JI: America is a country that’s made up of its various different ethnic immigrant groups, and that’s its great glory. But that isn’t true of what it is to be English—and it isn’t even what I celebrate and love about being English, either. What we do here is, we all aim for the middle ground; that’s our attempt to bring peace to the land and get on with each other. So it’s partly that; I think I was also trying to express something that I understand better now 11 years on, which is: I hate reading stuff about actors…I like watching stories unfold knowing nothing about what’s going to happen or the people who are telling them. No one should be watching Lucius Malfoy going, “How interesting and ironic there’s a Jewish actor playing the part.”
NPM: You once did an episode of “Entourage,” which I find to be a very “Jewish” show.
JI: Many things set in Hollywood are going to have some Jewish content, because there’s a lot of Jews in Hollywood. I can’t pretend I don’t like that; it’s very comfortable for me. I live and move in a world here where there are very few Jews and I do very little Jewishly in my life [in England]. I’m a member of the artistic community, and we are deliberately rootless and tribeless; that’s what allows us to be who we are. But when I come to America, I suddenly feel, certainly in Los Angeles, infinitely more Jewish because it’s everywhere.
NPM: What’s it been like saying goodbye to Harry Potter this week?
JI? Absolutely awful.
At the premiere, they had to shut down Trafalgar Square [in London] probably for the first time since the victory in Europe [after World War II]; there was this enormous crowd of people both grieving and celebrating. But it’s been lovely—as one of the actors—to be able to give that much pleasure to people, and to be part of this film series that I think families will watch forever. It’s also nice that it’s over, because I’m not sure I could live quite in the glare of that white heat much longer.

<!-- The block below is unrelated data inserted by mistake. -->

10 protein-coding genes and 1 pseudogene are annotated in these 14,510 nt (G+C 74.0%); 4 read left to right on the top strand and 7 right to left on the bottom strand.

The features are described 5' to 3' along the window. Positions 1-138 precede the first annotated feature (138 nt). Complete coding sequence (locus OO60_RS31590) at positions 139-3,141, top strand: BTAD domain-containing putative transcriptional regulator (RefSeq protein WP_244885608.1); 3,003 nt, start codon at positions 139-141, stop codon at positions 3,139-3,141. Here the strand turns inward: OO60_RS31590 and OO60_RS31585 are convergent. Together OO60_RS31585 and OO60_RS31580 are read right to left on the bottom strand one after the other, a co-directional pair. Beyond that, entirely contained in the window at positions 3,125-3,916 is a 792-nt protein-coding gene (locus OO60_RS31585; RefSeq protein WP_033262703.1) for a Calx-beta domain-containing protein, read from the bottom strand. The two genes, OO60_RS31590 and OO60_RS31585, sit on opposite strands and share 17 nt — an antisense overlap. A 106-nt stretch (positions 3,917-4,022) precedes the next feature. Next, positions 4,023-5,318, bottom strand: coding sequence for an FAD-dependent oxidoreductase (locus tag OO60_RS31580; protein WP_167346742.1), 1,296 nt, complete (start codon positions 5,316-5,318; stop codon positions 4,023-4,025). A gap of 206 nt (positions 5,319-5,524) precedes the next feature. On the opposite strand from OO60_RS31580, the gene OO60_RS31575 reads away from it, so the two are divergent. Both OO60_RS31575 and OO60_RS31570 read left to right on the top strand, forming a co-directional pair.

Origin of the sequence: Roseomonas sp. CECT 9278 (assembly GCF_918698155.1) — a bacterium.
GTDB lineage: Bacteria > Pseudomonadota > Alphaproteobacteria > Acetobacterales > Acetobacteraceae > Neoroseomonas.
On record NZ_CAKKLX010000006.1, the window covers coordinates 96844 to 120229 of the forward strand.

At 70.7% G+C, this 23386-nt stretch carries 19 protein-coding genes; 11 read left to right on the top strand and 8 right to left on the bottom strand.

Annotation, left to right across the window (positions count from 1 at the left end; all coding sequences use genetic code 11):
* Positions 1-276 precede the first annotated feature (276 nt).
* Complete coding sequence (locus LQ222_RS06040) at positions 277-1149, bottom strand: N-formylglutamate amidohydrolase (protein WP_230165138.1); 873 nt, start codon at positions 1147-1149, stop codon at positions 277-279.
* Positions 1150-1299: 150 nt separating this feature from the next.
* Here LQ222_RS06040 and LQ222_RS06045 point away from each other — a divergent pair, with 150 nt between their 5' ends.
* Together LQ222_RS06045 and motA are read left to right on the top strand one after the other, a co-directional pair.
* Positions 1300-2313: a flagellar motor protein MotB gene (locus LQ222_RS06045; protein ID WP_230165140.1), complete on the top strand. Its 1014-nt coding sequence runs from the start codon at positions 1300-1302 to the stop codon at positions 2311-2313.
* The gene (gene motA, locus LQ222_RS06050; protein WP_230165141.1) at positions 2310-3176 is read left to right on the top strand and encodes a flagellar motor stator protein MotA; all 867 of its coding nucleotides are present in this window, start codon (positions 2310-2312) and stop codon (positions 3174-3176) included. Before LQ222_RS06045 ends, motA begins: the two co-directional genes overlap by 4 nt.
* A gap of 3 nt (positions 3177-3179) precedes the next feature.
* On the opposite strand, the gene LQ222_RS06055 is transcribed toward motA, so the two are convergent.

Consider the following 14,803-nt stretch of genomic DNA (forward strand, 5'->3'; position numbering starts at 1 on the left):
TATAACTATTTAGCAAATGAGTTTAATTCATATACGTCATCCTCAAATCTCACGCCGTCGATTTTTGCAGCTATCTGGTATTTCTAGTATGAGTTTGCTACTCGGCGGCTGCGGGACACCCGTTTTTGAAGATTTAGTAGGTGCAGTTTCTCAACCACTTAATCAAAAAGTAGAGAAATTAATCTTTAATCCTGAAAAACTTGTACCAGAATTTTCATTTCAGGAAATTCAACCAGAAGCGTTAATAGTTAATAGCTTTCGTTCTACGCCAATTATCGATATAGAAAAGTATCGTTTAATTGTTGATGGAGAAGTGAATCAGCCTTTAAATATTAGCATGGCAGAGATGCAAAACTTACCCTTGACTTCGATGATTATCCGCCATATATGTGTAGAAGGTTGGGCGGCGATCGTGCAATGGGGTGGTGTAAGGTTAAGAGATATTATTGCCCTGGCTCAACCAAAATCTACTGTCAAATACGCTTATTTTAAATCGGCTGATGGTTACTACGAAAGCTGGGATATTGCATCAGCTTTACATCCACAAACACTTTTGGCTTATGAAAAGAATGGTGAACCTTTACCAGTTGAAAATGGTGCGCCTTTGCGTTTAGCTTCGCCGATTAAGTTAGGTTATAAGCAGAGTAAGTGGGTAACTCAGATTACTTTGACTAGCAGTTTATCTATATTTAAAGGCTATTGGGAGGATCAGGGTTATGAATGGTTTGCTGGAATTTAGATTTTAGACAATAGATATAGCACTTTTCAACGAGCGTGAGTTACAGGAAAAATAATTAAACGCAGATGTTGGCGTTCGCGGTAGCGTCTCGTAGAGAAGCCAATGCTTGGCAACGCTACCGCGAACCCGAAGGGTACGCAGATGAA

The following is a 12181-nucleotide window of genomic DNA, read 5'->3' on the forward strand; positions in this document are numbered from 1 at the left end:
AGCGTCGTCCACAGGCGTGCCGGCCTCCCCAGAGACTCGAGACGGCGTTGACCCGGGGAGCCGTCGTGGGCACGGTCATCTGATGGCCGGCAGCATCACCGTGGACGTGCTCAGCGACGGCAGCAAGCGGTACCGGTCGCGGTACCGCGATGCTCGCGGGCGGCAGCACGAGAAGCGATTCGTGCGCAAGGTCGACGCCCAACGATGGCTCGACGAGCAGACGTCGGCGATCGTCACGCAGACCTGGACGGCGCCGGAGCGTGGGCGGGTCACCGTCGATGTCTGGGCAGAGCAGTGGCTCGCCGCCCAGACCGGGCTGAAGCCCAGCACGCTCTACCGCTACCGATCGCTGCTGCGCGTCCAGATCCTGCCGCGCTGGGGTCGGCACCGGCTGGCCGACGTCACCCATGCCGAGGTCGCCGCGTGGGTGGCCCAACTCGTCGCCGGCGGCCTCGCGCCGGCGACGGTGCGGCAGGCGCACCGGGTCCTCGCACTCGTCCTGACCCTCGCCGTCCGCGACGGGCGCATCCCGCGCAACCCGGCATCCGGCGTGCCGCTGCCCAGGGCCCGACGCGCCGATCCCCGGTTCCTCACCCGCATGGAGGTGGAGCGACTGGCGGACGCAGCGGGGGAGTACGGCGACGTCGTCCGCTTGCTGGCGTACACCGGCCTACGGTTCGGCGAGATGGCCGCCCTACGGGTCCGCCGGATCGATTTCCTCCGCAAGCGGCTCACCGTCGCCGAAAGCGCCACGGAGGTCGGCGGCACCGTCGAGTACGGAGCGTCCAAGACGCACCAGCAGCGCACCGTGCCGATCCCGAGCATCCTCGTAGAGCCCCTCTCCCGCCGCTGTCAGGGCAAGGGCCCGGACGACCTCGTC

July 14, 2011 | 4:52 pm
Posted by Naomi Pfefferman
As the final chapter in the boy wizard franchise “Harry Potter and the Deathly Hallows: Part II” hits theatres July 15, producer David Heyman – who last spoke to me about his 2008 Holocaust film, “The Boy in the Striped Pajamas—will be closing a 12-year chapter of his life.
And what a chapter it has been.
First, convincing author J.K. Rowling to sell the movie rights to her bestselling novels, with the promise that he would remain faithful to her story and characters. Then discovering Daniel Radcliffe, after auditioning hundreds of prospective Harrys, while they were both attending a play, of all places. Hiring unexpected directors such as Alfonso Cuarón and David Yates to keep things fresh. And keeping the young cast together through eight films without anyone having a Britney Spears-type meltdown.
When I interviewed Heyman about “Pajamas” several years ago, he was giving his infant son a bath at their London home: “I do believe you’re the cutest thing I’ve ever seen,” he said at the time. (Now the boy is 3, and, reportedly, a Potter fan.)
While bathing his son, Heyman told me about the humble beginnings of what has become the most successful franchise in cinematic history: He had moved back to England in 1996 after some inauspicious years in Los Angeles and set up a modest office, Heyday Films, above a music shop in London. He had hoped to focus on adapting books for the silver screen, with projects that eschewed what he called “a ubiquitous Hollywood sensibility.”